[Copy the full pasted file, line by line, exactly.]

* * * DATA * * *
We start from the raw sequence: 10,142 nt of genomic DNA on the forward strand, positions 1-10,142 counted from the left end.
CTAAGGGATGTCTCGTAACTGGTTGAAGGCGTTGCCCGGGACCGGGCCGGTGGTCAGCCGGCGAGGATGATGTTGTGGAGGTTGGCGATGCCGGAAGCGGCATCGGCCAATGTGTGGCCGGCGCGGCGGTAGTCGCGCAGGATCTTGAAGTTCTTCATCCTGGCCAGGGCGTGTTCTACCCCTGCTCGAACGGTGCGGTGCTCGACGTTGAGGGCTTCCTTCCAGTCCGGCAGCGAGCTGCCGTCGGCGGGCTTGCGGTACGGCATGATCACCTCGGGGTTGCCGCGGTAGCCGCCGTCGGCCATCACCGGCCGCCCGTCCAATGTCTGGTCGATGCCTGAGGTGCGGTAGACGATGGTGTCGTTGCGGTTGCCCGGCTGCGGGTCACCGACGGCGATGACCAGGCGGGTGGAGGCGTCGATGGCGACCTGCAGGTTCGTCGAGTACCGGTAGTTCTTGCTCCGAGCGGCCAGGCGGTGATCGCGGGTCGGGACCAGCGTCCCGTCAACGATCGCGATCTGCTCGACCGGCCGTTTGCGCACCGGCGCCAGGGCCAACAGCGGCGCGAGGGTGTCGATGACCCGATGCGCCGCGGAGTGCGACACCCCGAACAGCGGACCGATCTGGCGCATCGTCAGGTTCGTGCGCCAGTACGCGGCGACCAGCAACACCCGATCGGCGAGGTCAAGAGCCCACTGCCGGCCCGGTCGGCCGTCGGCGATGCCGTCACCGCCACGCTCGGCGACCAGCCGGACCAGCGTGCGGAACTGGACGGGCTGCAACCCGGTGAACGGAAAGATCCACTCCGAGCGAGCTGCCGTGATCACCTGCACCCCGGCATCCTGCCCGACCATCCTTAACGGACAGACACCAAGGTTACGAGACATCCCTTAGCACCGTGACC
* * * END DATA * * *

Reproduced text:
We start from the raw sequence: 10,142 nt of genomic DNA on the forward strand, positions 1-10,142 counted from the left end.
CTAAGGGATGTCTCGTAACTGGTTGAAGGCGTTGCCCGGGACCGGGCCGGTGGTCAGCCGGCGAGGATGATGTTGTGGAGGTTGGCGATGCCGGAAGCGGCATCGGCCAATGTGTGGCCGGCGCGGCGGTAGTCGCGCAGGATCTTGAAGTTCTTCATCCTGGCCAGGGCGTGTTCTACCCCTGCTCGAACGGTGCGGTGCTCGACGTTGAGGGCTTCCTTCCAGTCCGGCAGCGAGCTGCCGTCGGCGGGCTTGCGGTACGGCATGATCACCTCGGGGTTGCCGCGGTAGCCGCCGTCGGCCATCACCGGCCGCCCGTCCAATGTCTGGTCGATGCCTGAGGTGCGGTAGACGATGGTGTCGTTGCGGTTGCCCGGCTGCGGGTCACCGACGGCGATGACCAGGCGGGTGGAGGCGTCGATGGCGACCTGCAGGTTCGTCGAGTACCGGTAGTTCTTGCTCCGAGCGGCCAGGCGGTGATCGCGGGTCGGGACCAGCGTCCCGTCAACGATCGCGATCTGCTCGACCGGCCGTTTGCGCACCGGCGCCAGGGCCAACAGCGGCGCGAGGGTGTCGATGACCCGATGCGCCGCGGAGTGCGACACCCCGAACAGCGGACCGATCTGGCGCATCGTCAGGTTCGTGCGCCAGTACGCGGCGACCAGCAACACCCGATCGGCGAGGTCAAGAGCCCACTGCCGGCCCGGTCGGCCGTCGGCGATGCCGTCACCGCCACGCTCGGCGACCAGCCGGACCAGCGTGCGGAACTGGACGGGCTGCAACCCGGTGAACGGAAAGATCCACTCCGAGCGAGCTGCCGTGATCACCTGCACCCCGGCATCCTGCCCGACCATCCTTAACGGACAGACACCAAGGTTACGAGACATCCCTTAGCACCGTGACC